New year, new markets: Business strategies for international expansion
2024 promises to be a year of opportunity for India-based businesses eyeing international expansion. Whether you’re an exporter, eCommerce provider, or SaaS leader, the global economic headwinds that are battering other countries are blowing in India’s favor.
Supported by government policies like Make in India and Production Linked Incentive (PLI) and driven by global demand for Indian goods as countries look to diversify their supply chains away from China, the manufacturing and export sectors are growing rapidly, propelling India’s economic growth forward. Meanwhile, India-based e-commerce is projected to grow at an annual rate of 18 percent through 2025.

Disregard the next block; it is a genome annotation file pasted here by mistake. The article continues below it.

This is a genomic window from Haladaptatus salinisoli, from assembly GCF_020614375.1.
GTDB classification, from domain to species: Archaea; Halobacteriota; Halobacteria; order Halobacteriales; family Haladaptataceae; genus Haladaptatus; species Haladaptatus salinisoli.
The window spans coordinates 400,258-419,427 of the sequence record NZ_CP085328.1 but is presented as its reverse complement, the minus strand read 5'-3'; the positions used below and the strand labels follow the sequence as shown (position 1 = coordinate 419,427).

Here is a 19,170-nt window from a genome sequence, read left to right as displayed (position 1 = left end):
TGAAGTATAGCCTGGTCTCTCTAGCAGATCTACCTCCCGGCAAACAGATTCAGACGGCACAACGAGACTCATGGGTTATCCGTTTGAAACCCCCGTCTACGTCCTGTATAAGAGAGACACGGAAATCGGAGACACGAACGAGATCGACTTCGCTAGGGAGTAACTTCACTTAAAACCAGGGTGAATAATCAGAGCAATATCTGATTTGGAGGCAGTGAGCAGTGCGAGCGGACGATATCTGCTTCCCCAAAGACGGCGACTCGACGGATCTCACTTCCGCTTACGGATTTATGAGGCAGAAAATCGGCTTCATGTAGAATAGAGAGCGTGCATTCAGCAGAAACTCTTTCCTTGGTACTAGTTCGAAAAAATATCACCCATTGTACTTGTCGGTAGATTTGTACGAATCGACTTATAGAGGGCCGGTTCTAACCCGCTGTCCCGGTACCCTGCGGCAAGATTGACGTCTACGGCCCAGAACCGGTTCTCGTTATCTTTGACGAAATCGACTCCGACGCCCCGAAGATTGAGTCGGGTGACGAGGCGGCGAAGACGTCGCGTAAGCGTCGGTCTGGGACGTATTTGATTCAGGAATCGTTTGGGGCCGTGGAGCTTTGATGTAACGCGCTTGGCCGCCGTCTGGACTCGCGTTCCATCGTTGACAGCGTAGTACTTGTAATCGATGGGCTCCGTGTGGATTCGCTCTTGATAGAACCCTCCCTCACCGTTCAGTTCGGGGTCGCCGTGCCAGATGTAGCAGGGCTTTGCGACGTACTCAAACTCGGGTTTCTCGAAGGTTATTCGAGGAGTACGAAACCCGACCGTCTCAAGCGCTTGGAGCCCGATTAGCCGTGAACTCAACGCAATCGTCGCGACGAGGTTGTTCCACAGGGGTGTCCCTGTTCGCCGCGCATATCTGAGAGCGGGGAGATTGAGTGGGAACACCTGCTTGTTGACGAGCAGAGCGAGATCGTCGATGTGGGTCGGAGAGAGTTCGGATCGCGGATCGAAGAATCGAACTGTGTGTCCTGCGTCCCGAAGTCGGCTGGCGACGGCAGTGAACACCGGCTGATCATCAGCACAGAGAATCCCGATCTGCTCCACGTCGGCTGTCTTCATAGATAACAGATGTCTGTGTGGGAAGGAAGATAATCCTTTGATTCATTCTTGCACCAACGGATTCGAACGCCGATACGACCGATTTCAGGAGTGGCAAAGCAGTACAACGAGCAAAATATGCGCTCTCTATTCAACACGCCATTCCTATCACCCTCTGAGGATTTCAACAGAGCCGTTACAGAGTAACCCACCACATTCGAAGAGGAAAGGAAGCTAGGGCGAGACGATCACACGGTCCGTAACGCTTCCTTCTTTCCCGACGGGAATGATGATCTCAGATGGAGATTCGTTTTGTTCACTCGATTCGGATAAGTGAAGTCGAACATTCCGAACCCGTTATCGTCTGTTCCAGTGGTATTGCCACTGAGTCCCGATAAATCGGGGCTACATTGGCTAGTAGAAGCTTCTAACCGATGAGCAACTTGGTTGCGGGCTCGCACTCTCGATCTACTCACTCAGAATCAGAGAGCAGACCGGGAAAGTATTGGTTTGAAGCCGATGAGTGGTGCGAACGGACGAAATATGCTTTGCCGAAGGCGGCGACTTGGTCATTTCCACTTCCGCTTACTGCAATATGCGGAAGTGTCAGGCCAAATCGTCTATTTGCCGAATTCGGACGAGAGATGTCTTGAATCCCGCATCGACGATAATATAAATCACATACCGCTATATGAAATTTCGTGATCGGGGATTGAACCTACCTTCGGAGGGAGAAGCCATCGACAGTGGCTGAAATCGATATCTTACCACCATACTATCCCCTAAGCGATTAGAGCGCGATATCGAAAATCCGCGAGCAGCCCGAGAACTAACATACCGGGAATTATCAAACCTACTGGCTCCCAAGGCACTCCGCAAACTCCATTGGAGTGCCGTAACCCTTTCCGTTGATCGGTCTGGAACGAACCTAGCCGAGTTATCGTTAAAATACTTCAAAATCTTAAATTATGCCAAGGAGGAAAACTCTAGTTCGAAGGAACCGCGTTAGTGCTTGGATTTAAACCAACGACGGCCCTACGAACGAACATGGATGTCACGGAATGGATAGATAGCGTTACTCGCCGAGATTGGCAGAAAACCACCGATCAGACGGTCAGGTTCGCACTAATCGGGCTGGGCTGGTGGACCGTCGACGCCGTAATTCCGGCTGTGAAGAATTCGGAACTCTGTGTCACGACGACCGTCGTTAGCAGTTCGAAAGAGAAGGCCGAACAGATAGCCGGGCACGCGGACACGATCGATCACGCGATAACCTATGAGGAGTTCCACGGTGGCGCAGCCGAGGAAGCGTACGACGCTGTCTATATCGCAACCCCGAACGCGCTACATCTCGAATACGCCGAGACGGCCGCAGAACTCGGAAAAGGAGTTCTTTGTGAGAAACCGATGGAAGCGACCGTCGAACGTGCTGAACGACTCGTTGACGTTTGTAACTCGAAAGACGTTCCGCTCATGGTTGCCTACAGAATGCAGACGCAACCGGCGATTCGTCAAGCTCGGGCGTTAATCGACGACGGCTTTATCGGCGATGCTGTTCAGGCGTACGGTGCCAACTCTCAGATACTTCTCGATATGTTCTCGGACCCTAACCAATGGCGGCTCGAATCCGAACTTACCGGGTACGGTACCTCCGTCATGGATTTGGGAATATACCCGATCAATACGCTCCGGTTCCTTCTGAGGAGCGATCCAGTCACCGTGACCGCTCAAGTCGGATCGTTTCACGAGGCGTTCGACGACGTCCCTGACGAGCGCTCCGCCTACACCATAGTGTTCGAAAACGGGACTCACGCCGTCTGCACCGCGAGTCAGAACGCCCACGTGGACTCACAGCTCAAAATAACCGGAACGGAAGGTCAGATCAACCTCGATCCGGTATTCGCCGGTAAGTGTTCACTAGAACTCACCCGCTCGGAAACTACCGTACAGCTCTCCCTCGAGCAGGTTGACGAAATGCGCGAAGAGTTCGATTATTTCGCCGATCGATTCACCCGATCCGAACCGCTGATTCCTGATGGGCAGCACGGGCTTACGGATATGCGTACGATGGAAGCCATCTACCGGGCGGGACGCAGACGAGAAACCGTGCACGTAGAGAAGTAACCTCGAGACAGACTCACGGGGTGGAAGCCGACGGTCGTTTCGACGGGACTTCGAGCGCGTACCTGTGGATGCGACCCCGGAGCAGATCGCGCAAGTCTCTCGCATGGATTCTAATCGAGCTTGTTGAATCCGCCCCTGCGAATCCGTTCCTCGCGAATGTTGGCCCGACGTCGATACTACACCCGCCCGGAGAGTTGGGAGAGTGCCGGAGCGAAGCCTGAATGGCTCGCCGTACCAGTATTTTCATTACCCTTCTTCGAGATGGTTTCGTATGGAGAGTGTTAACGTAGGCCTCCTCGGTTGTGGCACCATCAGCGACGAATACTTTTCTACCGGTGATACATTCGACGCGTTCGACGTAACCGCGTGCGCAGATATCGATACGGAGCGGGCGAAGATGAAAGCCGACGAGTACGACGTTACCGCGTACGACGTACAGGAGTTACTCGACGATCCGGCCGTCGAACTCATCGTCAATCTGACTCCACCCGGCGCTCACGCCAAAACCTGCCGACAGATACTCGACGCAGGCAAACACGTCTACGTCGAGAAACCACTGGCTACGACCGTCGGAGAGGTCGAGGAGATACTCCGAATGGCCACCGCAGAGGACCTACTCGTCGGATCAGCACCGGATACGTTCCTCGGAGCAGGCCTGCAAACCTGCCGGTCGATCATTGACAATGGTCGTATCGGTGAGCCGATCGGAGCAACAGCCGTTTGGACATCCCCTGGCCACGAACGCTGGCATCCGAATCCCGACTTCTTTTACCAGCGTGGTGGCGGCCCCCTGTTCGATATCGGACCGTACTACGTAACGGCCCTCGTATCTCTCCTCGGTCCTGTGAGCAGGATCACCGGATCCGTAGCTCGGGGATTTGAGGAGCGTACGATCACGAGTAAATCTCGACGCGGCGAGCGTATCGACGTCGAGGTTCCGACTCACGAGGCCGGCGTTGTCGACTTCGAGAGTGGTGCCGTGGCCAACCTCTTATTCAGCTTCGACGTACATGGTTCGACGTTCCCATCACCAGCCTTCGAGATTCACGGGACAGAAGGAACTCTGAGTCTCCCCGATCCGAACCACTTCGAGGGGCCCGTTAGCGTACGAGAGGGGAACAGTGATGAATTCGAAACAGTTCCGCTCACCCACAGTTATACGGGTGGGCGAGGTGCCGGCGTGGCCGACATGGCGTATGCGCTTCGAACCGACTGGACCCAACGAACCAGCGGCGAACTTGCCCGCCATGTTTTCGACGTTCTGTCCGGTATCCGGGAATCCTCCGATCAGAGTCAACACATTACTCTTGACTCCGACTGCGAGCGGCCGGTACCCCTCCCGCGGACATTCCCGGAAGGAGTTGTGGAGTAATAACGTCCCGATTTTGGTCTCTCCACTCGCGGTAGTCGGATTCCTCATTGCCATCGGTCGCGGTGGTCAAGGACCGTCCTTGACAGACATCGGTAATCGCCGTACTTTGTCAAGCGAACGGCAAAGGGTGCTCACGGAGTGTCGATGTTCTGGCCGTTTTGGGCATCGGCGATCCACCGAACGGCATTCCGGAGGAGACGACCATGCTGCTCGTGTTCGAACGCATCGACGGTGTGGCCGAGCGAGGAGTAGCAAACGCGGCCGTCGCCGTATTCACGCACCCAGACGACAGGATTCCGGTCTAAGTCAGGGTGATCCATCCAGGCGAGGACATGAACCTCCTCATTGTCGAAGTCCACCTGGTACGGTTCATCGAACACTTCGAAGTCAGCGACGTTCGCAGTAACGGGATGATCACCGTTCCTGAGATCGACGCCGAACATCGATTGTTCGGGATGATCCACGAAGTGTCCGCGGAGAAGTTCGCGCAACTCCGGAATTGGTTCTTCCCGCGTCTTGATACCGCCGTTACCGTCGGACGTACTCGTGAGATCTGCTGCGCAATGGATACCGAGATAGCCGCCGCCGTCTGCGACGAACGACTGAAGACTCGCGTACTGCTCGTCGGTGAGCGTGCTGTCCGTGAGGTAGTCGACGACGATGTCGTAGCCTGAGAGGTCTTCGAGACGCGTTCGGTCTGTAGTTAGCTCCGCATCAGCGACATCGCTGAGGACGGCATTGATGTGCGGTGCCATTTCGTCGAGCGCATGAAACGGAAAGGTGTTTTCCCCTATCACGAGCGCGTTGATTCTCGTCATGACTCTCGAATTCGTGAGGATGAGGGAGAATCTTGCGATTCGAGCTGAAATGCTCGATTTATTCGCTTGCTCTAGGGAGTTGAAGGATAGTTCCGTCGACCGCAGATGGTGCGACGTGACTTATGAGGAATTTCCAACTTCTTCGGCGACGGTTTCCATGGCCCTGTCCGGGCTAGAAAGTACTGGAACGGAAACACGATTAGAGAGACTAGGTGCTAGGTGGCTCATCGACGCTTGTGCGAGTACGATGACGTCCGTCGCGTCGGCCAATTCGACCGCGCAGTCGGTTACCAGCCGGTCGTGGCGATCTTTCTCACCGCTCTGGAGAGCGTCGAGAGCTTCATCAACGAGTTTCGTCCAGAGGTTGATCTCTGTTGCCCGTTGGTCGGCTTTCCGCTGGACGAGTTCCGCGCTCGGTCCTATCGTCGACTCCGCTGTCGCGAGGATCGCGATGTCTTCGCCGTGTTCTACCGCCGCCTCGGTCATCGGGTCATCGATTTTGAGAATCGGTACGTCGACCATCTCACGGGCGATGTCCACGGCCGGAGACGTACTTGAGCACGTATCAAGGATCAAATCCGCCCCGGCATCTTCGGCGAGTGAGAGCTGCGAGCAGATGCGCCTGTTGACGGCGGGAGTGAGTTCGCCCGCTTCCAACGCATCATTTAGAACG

For more in-depth analysis and predictions for 2024, download our ebook, “Market Report: 2024 Exporter Trends In India”.
The following sections will explore how India-based exporters, e-commerce, and SaaS companies can take advantage of the favorable global conditions while mitigating these potential risks.
Exporters: Diversifying to Grow
As an India-based exporter, there are numerous ways to take advantage of current trends to expand your business in 2024. As tensions between the U.S., E.U., and China grow, foreign importers are shifting their focus to a China+1 strategy in the face of tariffs placed on Chinese goods — and Indian exports are the forerunners to replace them.
As the global middle class grows, there is growing demand for Indian goods beyond traditional markets in emerging economies in Southeast Asia, Africa, and Latin America. Indian products can fulfill growing demands and enjoy a competitive edge in these new markets, so exporters who focus on them will reap the rewards.
“Countries globally like Australia and New Zealand are also relying on India for their requirements. So it’s not only the U.S., but the other geographies across the globe as well,” highlights Annie Yadav, Director of Sales at Stenn.